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FDA Fails Patients By Approving Flawed Alzheimer’s Disease Drug Donanemab (Kisunla)

WASHINGTON, D.C. – The Food and Drug Administration (FDA) on Tuesday approved donanemab-azbt (Kisunla) for the treatment of Alzheimer’s disease. The drug is an amyloid beta-directed antibody that is administered as an intravenous infusion every four weeks. In recent testimonybefore an FDA advisory committee and in a press statement, Public Citizen urged the agency not to approve donanemab. Dr. Robert Steinbrook, director of Public Citizen’s Health Research Group, released the following statement:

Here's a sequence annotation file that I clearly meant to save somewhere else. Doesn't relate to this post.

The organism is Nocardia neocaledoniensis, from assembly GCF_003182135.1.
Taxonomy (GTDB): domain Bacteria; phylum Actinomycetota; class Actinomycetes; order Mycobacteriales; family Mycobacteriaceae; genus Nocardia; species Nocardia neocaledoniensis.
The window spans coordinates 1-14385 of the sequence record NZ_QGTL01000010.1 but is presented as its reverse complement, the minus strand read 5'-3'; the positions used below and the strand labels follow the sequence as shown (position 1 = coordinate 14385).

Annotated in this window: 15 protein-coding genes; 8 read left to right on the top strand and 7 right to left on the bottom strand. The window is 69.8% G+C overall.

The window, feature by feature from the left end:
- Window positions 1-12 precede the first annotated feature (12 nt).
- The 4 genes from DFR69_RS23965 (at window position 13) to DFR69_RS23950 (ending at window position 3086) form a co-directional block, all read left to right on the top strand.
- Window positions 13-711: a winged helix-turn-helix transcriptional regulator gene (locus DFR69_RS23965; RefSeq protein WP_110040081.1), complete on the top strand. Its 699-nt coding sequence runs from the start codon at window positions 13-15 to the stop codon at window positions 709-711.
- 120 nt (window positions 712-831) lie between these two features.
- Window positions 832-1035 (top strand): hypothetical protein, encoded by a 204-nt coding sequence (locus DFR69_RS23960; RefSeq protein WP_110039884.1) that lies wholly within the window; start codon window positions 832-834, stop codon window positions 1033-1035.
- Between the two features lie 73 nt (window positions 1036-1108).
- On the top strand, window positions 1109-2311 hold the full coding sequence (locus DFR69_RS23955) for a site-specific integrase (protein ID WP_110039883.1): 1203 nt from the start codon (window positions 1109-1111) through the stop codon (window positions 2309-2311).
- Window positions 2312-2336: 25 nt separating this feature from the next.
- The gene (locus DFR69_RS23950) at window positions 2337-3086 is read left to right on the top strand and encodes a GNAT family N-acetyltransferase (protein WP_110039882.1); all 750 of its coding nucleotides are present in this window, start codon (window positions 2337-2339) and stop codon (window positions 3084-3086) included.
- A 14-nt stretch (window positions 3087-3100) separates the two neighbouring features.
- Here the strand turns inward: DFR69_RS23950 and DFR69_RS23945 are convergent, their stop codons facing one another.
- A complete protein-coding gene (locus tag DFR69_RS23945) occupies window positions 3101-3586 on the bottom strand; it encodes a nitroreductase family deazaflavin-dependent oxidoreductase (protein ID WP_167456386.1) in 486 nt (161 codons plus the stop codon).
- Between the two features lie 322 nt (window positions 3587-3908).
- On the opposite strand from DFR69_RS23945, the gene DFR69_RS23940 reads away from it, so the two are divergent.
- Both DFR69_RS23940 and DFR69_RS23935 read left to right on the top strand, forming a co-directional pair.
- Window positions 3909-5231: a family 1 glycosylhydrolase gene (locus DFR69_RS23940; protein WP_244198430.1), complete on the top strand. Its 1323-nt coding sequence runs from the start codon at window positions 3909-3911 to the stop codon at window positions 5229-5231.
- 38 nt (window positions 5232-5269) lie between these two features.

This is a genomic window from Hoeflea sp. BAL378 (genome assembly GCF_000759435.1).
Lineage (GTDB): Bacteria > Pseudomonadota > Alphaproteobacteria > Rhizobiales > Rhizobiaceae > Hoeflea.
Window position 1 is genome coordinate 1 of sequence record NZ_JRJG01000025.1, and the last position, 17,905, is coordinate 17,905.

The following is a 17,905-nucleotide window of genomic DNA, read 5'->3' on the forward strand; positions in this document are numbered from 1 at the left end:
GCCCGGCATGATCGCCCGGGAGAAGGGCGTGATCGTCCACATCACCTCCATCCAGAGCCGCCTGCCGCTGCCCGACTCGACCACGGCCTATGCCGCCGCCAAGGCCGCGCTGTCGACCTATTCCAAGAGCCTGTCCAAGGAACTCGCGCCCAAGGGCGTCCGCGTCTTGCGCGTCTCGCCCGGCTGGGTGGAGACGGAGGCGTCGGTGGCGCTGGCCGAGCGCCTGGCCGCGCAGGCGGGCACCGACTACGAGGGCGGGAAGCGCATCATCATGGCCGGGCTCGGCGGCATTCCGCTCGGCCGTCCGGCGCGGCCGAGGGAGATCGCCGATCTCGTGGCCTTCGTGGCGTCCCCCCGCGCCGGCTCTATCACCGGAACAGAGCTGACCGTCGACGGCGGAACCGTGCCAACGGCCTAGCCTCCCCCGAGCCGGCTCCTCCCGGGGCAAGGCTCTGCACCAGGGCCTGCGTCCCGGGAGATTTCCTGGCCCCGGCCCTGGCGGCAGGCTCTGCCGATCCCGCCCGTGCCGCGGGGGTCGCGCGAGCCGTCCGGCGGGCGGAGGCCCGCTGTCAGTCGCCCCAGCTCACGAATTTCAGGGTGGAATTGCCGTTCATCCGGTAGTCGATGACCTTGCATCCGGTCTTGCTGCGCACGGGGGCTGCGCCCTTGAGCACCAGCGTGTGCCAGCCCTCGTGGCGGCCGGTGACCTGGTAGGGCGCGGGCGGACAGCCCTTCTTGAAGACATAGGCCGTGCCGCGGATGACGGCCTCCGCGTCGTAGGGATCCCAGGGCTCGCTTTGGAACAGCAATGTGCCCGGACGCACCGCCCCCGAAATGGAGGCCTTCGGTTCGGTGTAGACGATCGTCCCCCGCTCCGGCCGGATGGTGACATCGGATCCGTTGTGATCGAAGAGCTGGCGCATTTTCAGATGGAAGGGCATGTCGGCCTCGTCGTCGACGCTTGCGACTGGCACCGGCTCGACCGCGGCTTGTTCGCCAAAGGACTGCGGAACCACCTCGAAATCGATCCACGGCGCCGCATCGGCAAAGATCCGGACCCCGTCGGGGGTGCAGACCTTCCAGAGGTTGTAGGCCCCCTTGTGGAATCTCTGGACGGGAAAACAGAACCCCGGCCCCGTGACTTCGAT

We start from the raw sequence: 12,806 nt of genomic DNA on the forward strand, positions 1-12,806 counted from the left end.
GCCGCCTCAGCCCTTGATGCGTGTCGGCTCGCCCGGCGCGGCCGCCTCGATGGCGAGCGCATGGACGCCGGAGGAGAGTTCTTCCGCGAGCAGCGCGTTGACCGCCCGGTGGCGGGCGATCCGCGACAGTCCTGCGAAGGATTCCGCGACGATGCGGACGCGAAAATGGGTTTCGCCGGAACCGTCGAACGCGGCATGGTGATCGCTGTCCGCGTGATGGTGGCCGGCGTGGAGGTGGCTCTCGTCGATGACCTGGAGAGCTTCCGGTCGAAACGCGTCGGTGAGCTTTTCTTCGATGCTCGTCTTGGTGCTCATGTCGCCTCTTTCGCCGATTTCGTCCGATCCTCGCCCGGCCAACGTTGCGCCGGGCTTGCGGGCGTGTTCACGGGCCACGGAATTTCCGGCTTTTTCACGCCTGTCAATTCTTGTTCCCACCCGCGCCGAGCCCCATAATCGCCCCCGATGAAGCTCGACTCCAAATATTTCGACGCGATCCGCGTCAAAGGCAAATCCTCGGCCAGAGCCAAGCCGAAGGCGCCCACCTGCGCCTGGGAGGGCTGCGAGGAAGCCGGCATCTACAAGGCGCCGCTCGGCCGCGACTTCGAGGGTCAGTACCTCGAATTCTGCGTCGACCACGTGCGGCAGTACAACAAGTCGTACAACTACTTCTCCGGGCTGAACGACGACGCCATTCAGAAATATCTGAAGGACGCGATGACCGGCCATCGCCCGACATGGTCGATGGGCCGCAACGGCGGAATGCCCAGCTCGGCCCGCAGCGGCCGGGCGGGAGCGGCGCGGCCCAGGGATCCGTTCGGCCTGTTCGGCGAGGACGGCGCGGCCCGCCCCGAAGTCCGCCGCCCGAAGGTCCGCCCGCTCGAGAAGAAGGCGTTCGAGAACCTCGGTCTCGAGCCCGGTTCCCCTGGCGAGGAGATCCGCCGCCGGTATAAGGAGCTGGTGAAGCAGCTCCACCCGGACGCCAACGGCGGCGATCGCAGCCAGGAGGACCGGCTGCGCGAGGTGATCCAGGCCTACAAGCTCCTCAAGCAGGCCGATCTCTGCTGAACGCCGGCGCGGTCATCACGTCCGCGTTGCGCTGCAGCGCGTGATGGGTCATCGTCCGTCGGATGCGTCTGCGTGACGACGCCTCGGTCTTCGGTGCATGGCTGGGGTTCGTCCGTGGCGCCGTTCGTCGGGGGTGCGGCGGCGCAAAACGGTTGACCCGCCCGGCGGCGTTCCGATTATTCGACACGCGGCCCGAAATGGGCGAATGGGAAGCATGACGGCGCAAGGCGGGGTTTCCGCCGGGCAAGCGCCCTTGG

“Although expected, the FDA’s approval of donanemab is very disappointing and fails patients with Alzheimer’s disease and their families. The evidence that donanemab slows the speed of progression of Alzheimer’s disease as compared to placebo is very modest. The drug has substantial safety risks, including brain swelling and bleeding, that outweigh these purported benefits. The prescribing information includes a boxed warning, the strongest warning the FDA requires, about these serious risks and cautions clinicians to “consider the benefit for the treatment of Alzheimer’s disease and risk” when deciding whether to treat with the drug. Donanemab should not have been approved.”